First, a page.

'

Rupert Goodwins' Diary

Tuesday 13/9/2005Journalism has many subtle pleasures, and one is sitting at your desk reading newspapers while convincing yourself that you're hard at work. Today sees a double dose of that as we avidly deconstruct the new-look Guardian (or theguardian, as it appears to have become).

Tuesday 13/9/2005

Journalism has many subtle pleasures, and one is sitting at your desk reading newspapers while convincing yourself that you're hard at work. Today sees a double dose of that as we avidly deconstruct the new-look Guardian (or theguardian, as it appears to have become). Layouts, fonts and double page spreads are discussed, colour printing is examined, size is, well, sized up. There is serious talk of kerning.

But where is Doonesbury? There is none. It has been dropped.

A fearsome mistake by the Guardian's Ian Katz, which one in four people who gave the paper feedback on the redesign are keen to point out. The focus for this unrest is the editorial blog the paper is running, where hundreds of posts pile in to excoriate the decision. I must admit now that two of those posts were by me – only one under my own name, with the other being the product of one of my more belligerent sock puppets. I feel mildly guilty about this, but the temptation was too strong, the stakes too high to resist the deception. My misgivings are eased when a news story about the kerfuffle uses two quotes from two different blog posters, both of whom are me. It was still wrong, and I apologise, but darn it if it didn't work.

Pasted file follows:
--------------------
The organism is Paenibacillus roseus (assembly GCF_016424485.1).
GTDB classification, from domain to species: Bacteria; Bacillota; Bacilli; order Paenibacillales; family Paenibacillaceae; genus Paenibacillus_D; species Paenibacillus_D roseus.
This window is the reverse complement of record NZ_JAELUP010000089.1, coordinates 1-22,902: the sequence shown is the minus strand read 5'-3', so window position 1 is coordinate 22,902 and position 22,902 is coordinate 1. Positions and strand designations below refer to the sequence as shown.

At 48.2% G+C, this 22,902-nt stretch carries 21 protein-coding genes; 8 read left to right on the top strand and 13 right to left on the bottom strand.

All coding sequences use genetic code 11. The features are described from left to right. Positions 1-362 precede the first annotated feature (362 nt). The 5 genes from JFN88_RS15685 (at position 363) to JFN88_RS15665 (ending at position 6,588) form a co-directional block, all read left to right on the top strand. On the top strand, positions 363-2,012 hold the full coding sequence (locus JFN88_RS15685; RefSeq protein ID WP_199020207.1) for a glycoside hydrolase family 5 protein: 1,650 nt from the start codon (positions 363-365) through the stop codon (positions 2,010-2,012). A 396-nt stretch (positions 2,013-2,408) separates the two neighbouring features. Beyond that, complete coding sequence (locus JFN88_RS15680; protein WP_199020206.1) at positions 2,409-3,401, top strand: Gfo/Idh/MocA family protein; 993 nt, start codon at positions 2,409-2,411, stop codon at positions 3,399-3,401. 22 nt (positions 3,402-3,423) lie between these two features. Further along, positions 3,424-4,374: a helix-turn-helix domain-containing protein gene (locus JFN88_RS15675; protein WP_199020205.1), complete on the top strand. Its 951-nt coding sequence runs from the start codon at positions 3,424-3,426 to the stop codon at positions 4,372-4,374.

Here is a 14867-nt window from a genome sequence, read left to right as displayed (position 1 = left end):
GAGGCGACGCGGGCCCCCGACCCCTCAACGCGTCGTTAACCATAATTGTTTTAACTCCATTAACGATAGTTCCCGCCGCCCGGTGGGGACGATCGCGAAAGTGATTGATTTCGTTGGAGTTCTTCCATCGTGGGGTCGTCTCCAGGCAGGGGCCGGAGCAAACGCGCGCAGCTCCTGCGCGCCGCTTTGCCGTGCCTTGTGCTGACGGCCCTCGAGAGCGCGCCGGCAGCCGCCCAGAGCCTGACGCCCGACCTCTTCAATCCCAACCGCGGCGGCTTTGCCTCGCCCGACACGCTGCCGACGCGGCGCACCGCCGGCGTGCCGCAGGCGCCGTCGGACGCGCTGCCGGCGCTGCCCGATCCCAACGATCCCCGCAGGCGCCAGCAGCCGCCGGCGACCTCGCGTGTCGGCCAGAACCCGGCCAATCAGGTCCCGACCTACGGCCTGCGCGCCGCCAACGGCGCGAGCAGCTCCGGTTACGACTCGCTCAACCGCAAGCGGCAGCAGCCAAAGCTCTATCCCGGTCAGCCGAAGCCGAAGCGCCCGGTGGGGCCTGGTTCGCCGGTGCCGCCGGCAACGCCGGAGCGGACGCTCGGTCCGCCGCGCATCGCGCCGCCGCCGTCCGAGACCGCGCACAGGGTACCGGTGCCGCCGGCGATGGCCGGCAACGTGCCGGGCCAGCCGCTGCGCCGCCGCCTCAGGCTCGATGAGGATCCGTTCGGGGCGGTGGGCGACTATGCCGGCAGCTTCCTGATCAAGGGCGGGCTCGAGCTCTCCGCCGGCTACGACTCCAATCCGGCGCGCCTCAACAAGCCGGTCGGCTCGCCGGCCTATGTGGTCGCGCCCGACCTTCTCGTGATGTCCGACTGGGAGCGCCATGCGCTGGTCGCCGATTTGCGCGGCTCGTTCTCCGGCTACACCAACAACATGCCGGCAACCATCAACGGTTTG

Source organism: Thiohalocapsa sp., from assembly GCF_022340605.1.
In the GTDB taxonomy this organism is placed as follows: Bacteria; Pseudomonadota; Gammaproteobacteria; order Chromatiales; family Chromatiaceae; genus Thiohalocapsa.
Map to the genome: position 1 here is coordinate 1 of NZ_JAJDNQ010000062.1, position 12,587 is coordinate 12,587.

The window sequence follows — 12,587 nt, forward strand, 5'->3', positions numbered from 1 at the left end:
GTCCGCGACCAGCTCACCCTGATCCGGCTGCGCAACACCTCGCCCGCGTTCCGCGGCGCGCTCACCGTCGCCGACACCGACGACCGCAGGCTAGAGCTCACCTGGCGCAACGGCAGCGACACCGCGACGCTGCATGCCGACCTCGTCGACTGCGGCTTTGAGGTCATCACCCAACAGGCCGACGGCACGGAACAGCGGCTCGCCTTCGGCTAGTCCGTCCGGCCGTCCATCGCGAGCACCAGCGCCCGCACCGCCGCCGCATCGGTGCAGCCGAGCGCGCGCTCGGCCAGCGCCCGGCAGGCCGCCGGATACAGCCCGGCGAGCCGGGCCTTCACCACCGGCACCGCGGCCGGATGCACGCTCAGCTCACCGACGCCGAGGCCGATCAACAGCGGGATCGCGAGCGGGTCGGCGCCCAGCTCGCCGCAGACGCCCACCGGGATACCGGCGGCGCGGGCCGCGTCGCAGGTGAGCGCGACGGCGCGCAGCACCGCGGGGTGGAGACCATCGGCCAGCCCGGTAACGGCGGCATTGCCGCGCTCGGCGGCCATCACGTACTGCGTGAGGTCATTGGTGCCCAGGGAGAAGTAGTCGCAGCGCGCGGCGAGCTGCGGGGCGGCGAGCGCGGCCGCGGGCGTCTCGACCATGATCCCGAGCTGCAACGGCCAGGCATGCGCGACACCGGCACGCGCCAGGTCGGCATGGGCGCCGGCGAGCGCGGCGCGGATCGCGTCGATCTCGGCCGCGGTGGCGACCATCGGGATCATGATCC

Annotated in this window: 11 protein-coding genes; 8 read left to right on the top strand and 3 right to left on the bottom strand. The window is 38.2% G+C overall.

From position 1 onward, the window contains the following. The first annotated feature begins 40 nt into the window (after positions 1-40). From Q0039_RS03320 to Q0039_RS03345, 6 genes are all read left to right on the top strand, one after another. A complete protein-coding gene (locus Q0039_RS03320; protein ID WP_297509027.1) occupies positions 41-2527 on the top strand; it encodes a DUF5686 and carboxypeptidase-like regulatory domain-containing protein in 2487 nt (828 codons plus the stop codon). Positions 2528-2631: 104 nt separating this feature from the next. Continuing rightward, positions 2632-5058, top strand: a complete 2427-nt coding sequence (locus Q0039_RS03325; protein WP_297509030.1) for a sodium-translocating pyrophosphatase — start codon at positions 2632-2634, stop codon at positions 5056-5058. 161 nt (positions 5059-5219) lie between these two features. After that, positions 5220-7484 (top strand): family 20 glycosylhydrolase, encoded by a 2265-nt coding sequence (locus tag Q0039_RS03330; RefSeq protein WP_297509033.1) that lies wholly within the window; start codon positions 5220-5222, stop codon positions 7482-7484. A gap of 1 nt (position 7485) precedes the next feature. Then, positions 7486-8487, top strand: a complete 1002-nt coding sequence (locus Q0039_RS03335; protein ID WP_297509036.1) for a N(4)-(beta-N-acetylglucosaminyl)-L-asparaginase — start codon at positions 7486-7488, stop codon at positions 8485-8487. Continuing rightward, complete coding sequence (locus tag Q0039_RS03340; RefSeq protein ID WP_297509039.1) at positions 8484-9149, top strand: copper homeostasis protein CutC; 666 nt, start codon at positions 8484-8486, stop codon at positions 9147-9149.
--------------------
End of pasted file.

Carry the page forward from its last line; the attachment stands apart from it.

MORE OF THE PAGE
But the rest of the paper is much improved. It feels revitalised, it is graphically excellent and as Andrew Brown says in his blog the colour throughout should be a huge draw for advertisers. With the Guardian and the Observer between them losing a million pounds a week – sister titles like AutoTrader bring in the dosh — this is an important factor. Curiously, the online side hasn't been redesigned at all and keeps many aspects of the old paper – evidence perhaps that the paper's management still see the Web side of things as secondary, despite its huge success. You can't do everything at once, though.